Yet this process has been marked by tensions as grassroots organizations collide with top-down controls, groups from poor sectors challenge state authorities, and political participation expands without connection to economic production. These dynamics signal a central conflict in the chavista project that has remained unexamined: the government’s project of social and political transformation has only intensified the existing state-mediated reliance on oil exports and imported goods, with its attendant concentration of power in the executive and undermining of domestic production. While political discourse and institutions have changed, the neo-colonial petro-state that Coronil (1997) analyzed remains at the center of political life. The pervasive problems that derive in part from this conflict have become more acute in Chávez’s absence. Popular sectors share in the rising discontent with administrative ineptitude, street crime, inflation, and a host of other problems.
Although the highly visible protests launched in February built on recognized grievances, hard-line political leaders in Caracas asserted that, beyond these problems, the violations of democratic rule required the ouster of president Maduro. They presented the violence as exclusively directed against opposition protestors, despite the fact that chavistas and police were also killed. Thus escalating violence and police brutality became a cause in itself that helped change protests about crime, rights, and the economy into an attack on the government as a whole.
Opposition protests have sought to use the shared political lexicon of el pueblo in their opposition to an elected government that they present as illegitimate. Drawing on the inclusive meaning of the pueblo as the entire national citizenry, they have invoked the widely held commitment in Venezuela to democracy and freedom, placing their emphasis on respect for political rights. Presenting their movement as a patriotic effort to restore a once united national pueblo, the predominantly middle- and upper-class protesters in Caracas took over public avenues and spaces in massive numbers, dressed in white to reflect the peaceful pueblo’s innocence as victims of crime and of police violence, carrying the flag and painted in its colors to symbolize their collective national belonging. Cast in the universalizing terms of rights and freedom, however, the protests have generally not addressed the specific problems and constraints that poor sectors are facing under the current government.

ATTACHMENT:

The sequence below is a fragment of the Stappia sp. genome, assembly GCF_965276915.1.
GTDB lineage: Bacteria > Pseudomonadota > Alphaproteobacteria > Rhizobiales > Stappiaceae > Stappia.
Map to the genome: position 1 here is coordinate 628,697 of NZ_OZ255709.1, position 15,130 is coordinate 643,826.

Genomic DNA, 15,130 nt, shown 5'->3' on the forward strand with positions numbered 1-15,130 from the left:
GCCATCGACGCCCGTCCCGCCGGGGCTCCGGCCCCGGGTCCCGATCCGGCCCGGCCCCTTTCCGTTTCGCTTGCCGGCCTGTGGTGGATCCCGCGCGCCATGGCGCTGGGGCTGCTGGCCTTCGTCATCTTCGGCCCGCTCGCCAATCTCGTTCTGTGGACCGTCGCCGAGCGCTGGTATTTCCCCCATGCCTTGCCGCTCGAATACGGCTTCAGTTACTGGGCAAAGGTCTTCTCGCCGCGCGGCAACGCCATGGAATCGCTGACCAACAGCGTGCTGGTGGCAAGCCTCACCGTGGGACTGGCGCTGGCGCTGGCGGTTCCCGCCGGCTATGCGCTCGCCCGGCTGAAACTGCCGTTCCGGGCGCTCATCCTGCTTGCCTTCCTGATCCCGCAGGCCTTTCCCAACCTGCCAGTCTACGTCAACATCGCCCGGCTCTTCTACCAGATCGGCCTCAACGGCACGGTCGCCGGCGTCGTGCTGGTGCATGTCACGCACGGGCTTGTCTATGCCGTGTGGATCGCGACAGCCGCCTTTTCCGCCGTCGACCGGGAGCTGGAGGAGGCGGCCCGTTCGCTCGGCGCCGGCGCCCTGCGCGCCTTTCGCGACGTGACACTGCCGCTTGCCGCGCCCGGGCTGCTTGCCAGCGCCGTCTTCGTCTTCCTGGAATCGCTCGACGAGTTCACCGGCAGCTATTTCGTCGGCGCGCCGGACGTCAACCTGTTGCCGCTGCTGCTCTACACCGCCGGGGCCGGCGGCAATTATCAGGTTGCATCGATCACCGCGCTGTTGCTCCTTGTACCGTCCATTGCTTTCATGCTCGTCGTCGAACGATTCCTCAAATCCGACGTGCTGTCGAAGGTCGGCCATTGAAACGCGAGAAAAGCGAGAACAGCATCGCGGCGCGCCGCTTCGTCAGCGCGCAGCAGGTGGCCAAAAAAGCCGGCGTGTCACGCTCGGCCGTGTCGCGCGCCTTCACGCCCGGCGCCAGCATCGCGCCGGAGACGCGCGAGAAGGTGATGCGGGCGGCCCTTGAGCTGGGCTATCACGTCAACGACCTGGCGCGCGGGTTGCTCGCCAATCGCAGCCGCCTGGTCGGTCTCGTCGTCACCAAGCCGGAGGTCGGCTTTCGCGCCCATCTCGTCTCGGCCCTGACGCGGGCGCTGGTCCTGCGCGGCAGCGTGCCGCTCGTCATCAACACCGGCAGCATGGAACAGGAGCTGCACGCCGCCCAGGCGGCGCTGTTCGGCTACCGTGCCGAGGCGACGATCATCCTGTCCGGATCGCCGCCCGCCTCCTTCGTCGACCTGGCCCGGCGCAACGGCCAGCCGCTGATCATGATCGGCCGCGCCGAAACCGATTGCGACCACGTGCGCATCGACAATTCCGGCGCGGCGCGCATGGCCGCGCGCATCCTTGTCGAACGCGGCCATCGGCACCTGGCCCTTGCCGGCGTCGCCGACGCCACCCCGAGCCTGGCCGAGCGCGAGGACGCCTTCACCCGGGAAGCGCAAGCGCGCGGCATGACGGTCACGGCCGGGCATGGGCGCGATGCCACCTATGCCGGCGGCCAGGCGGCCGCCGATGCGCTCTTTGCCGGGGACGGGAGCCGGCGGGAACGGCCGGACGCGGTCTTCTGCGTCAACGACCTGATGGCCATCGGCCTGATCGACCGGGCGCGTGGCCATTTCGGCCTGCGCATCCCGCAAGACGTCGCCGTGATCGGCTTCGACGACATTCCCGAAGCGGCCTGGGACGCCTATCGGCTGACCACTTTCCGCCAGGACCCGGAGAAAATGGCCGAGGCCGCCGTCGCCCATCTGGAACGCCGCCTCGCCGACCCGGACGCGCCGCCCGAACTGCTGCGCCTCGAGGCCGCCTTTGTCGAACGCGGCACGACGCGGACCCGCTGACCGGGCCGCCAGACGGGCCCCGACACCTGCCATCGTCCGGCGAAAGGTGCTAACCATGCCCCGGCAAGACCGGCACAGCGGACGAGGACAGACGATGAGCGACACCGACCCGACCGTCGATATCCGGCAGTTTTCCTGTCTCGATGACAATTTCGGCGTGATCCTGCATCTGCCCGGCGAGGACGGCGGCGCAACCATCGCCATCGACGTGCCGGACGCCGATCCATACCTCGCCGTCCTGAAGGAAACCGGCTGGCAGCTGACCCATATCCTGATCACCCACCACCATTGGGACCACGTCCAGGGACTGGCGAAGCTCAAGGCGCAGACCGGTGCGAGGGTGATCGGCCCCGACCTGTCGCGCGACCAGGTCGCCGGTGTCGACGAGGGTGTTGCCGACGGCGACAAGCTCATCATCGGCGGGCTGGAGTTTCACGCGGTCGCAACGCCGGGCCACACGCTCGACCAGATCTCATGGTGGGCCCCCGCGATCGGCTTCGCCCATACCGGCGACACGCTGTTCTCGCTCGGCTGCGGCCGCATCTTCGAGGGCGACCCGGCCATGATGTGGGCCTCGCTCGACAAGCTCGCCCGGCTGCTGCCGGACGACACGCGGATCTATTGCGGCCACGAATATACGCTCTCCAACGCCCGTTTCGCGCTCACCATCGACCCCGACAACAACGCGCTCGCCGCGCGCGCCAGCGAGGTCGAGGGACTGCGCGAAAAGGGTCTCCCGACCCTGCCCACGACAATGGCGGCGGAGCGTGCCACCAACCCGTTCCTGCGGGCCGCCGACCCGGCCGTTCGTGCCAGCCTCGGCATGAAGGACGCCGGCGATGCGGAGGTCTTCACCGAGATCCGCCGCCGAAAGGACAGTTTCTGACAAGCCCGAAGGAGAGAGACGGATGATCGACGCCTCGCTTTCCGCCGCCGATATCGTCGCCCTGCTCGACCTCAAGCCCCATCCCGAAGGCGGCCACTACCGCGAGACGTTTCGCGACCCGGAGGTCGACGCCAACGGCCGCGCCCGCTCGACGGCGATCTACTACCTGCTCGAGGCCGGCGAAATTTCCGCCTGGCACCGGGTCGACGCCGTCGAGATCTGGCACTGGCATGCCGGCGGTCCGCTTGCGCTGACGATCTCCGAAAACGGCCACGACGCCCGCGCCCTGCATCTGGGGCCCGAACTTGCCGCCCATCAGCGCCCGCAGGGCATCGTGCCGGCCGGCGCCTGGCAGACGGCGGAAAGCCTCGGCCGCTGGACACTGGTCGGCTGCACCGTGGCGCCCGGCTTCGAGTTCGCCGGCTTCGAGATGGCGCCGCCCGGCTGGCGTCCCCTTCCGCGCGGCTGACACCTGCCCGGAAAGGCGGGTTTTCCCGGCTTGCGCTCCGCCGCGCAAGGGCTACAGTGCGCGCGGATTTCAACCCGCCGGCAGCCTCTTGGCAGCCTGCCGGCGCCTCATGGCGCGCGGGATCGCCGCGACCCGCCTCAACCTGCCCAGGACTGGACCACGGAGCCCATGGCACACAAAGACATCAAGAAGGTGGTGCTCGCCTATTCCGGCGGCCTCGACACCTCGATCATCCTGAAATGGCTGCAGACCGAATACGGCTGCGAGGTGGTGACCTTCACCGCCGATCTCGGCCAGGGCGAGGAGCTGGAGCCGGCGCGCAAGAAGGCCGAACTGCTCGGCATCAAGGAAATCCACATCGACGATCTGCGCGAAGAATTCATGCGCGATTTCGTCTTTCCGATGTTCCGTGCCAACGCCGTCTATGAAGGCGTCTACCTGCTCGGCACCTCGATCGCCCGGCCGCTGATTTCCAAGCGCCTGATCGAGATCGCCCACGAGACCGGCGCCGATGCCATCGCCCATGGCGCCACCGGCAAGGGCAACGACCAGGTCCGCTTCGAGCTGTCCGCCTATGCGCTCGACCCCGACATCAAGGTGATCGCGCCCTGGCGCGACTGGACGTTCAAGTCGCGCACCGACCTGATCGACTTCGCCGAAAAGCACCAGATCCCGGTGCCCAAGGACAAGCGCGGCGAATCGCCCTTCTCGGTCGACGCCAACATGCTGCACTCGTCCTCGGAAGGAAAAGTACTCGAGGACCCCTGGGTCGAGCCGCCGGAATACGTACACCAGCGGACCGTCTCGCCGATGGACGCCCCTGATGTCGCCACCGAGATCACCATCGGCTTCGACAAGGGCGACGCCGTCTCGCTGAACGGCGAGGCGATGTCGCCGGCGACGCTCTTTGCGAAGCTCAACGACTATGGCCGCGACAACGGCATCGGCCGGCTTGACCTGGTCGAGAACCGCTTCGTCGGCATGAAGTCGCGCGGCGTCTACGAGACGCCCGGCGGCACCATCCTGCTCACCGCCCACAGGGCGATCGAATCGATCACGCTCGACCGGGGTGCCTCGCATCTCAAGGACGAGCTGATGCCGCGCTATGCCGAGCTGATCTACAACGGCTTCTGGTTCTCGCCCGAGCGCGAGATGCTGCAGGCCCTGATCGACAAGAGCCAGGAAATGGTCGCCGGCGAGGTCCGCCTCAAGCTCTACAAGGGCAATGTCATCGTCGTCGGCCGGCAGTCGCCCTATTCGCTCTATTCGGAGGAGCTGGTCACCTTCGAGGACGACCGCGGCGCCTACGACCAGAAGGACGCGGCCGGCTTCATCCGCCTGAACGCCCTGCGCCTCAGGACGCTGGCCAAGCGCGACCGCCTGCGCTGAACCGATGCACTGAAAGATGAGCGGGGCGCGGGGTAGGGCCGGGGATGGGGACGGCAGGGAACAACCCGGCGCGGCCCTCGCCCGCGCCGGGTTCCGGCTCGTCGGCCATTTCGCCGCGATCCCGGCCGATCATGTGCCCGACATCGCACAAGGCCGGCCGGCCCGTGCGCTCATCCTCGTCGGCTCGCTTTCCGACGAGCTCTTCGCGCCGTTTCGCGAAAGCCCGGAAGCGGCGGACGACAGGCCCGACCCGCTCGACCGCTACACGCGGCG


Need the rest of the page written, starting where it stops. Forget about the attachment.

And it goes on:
Despite the student calls for peaceful protests, the spectacle of violence has taken on a dynamic of its own. The hard-line opposition has used decontextualized images of government violence to support their claims that the Venezuelan people are victims of an authoritarian regime. The state has presented the protests as the work of imperialist funded and trained agents seeking to provoke a coup against leaders elected by the Venezuelan people. To the degree that such abstract and homogenizing notions of the pueblo, emptied of social referents and severed from diverse collective perspectives, are used to affirm these opposing causes, they will further impoverish political thought and sustain hollow visions of the future.
Coronil, Fernando. 1997. The Magical State: Nature, Money, and Modernity in Venezuela. Chicago: University of Chicago Press.